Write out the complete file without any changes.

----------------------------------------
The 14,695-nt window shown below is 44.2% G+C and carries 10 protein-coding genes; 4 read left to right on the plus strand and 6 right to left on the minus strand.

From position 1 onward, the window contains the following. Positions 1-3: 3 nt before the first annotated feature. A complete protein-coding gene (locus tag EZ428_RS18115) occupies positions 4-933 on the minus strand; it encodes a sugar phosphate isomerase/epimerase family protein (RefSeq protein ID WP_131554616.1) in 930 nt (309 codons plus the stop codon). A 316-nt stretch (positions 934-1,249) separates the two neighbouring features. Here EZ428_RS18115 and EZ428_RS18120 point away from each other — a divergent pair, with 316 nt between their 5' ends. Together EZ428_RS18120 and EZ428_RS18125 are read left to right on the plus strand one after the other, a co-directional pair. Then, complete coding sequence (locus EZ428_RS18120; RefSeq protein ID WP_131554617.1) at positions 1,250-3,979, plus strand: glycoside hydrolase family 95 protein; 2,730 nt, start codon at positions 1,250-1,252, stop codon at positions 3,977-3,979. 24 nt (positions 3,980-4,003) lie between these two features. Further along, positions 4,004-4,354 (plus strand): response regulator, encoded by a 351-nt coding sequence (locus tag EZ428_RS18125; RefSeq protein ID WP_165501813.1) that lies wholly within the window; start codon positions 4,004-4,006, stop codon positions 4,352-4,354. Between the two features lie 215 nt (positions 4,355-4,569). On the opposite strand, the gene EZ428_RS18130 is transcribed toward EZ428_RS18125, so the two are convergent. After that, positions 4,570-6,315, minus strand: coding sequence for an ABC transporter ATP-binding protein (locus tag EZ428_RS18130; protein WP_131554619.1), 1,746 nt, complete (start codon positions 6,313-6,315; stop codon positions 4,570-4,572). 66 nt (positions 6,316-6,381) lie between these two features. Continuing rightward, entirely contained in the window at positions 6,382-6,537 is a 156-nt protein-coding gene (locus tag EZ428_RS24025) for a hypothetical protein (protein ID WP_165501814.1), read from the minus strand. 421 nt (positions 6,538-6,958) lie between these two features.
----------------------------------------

The 14,695-nt window shown below is 44.2% G+C and carries 10 protein-coding genes; 4 read left to right on the plus strand and 6 right to left on the minus strand.

From position 1 onward, the window contains the following. Positions 1-3: 3 nt before the first annotated feature. A complete protein-coding gene (locus tag EZ428_RS18115) occupies positions 4-933 on the minus strand; it encodes a sugar phosphate isomerase/epimerase family protein (RefSeq protein ID WP_131554616.1) in 930 nt (309 codons plus the stop codon). A 316-nt stretch (positions 934-1,249) separates the two neighbouring features. Here EZ428_RS18115 and EZ428_RS18120 point away from each other — a divergent pair, with 316 nt between their 5' ends. Together EZ428_RS18120 and EZ428_RS18125 are read left to right on the plus strand one after the other, a co-directional pair. Then, complete coding sequence (locus EZ428_RS18120; RefSeq protein ID WP_131554617.1) at positions 1,250-3,979, plus strand: glycoside hydrolase family 95 protein; 2,730 nt, start codon at positions 1,250-1,252, stop codon at positions 3,977-3,979. 24 nt (positions 3,980-4,003) lie between these two features. Further along, positions 4,004-4,354 (plus strand): response regulator, encoded by a 351-nt coding sequence (locus tag EZ428_RS18125; RefSeq protein ID WP_165501813.1) that lies wholly within the window; start codon positions 4,004-4,006, stop codon positions 4,352-4,354. Between the two features lie 215 nt (positions 4,355-4,569). On the opposite strand, the gene EZ428_RS18130 is transcribed toward EZ428_RS18125, so the two are convergent. After that, positions 4,570-6,315, minus strand: coding sequence for an ABC transporter ATP-binding protein (locus tag EZ428_RS18130; protein WP_131554619.1), 1,746 nt, complete (start codon positions 6,313-6,315; stop codon positions 4,570-4,572). 66 nt (positions 6,316-6,381) lie between these two features. Continuing rightward, entirely contained in the window at positions 6,382-6,537 is a 156-nt protein-coding gene (locus tag EZ428_RS24025) for a hypothetical protein (protein ID WP_165501814.1), read from the minus strand. 421 nt (positions 6,538-6,958) lie between these two features.